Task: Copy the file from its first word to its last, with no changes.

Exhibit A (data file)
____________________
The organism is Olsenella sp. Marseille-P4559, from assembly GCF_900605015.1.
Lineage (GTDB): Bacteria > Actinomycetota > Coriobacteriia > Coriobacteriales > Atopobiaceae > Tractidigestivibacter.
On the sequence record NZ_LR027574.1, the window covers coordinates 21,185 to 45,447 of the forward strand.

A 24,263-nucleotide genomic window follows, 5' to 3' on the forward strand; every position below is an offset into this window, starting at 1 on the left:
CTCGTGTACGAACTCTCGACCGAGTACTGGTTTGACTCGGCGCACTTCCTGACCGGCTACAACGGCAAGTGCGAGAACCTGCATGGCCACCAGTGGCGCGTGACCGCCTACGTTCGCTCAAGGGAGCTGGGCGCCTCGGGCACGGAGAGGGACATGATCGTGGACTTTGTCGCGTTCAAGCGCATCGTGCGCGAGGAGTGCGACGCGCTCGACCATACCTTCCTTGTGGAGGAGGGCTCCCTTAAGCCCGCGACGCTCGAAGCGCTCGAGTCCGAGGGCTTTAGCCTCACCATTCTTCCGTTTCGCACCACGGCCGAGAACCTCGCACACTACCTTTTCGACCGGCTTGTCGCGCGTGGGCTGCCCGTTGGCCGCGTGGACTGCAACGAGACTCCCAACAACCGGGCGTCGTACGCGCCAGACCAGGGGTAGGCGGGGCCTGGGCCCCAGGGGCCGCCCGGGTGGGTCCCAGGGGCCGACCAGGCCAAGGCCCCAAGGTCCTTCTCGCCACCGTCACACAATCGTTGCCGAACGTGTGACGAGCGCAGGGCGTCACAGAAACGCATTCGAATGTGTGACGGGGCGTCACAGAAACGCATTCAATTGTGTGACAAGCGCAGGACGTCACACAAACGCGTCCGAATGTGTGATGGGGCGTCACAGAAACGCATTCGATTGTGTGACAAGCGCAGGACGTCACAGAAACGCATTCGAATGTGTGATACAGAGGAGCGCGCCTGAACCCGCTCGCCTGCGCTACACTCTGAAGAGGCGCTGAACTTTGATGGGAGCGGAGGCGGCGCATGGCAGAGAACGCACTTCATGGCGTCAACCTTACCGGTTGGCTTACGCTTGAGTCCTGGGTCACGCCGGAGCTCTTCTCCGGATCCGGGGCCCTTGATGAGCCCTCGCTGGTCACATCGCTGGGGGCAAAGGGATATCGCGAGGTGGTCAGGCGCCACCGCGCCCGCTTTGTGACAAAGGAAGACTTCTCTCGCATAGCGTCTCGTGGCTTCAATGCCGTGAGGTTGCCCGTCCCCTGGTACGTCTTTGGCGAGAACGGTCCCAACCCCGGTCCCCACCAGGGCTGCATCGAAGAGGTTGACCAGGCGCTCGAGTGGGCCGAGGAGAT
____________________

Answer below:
The organism is Olsenella sp. Marseille-P4559, from assembly GCF_900605015.1.
Lineage (GTDB): Bacteria > Actinomycetota > Coriobacteriia > Coriobacteriales > Atopobiaceae > Tractidigestivibacter.
On the sequence record NZ_LR027574.1, the window covers coordinates 21,185 to 45,447 of the forward strand.

A 24,263-nucleotide genomic window follows, 5' to 3' on the forward strand; every position below is an offset into this window, starting at 1 on the left:
CTCGTGTACGAACTCTCGACCGAGTACTGGTTTGACTCGGCGCACTTCCTGACCGGCTACAACGGCAAGTGCGAGAACCTGCATGGCCACCAGTGGCGCGTGACCGCCTACGTTCGCTCAAGGGAGCTGGGCGCCTCGGGCACGGAGAGGGACATGATCGTGGACTTTGTCGCGTTCAAGCGCATCGTGCGCGAGGAGTGCGACGCGCTCGACCATACCTTCCTTGTGGAGGAGGGCTCCCTTAAGCCCGCGACGCTCGAAGCGCTCGAGTCCGAGGGCTTTAGCCTCACCATTCTTCCGTTTCGCACCACGGCCGAGAACCTCGCACACTACCTTTTCGACCGGCTTGTCGCGCGTGGGCTGCCCGTTGGCCGCGTGGACTGCAACGAGACTCCCAACAACCGGGCGTCGTACGCGCCAGACCAGGGGTAGGCGGGGCCTGGGCCCCAGGGGCCGCCCGGGTGGGTCCCAGGGGCCGACCAGGCCAAGGCCCCAAGGTCCTTCTCGCCACCGTCACACAATCGTTGCCGAACGTGTGACGAGCGCAGGGCGTCACAGAAACGCATTCGAATGTGTGACGGGGCGTCACAGAAACGCATTCAATTGTGTGACAAGCGCAGGACGTCACACAAACGCGTCCGAATGTGTGATGGGGCGTCACAGAAACGCATTCGATTGTGTGACAAGCGCAGGACGTCACAGAAACGCATTCGAATGTGTGATACAGAGGAGCGCGCCTGAACCCGCTCGCCTGCGCTACACTCTGAAGAGGCGCTGAACTTTGATGGGAGCGGAGGCGGCGCATGGCAGAGAACGCACTTCATGGCGTCAACCTTACCGGTTGGCTTACGCTTGAGTCCTGGGTCACGCCGGAGCTCTTCTCCGGATCCGGGGCCCTTGATGAGCCCTCGCTGGTCACATCGCTGGGGGCAAAGGGATATCGCGAGGTGGTCAGGCGCCACCGCGCCCGCTTTGTGACAAAGGAAGACTTCTCTCGCATAGCGTCTCGTGGCTTCAATGCCGTGAGGTTGCCCGTCCCCTGGTACGTCTTTGGCGAGAACGGTCCCAACCCCGGTCCCCACCAGGGCTGCATCGAAGAGGTTGACCAGGCGCTCGAGTGGGCCGAGGAGAT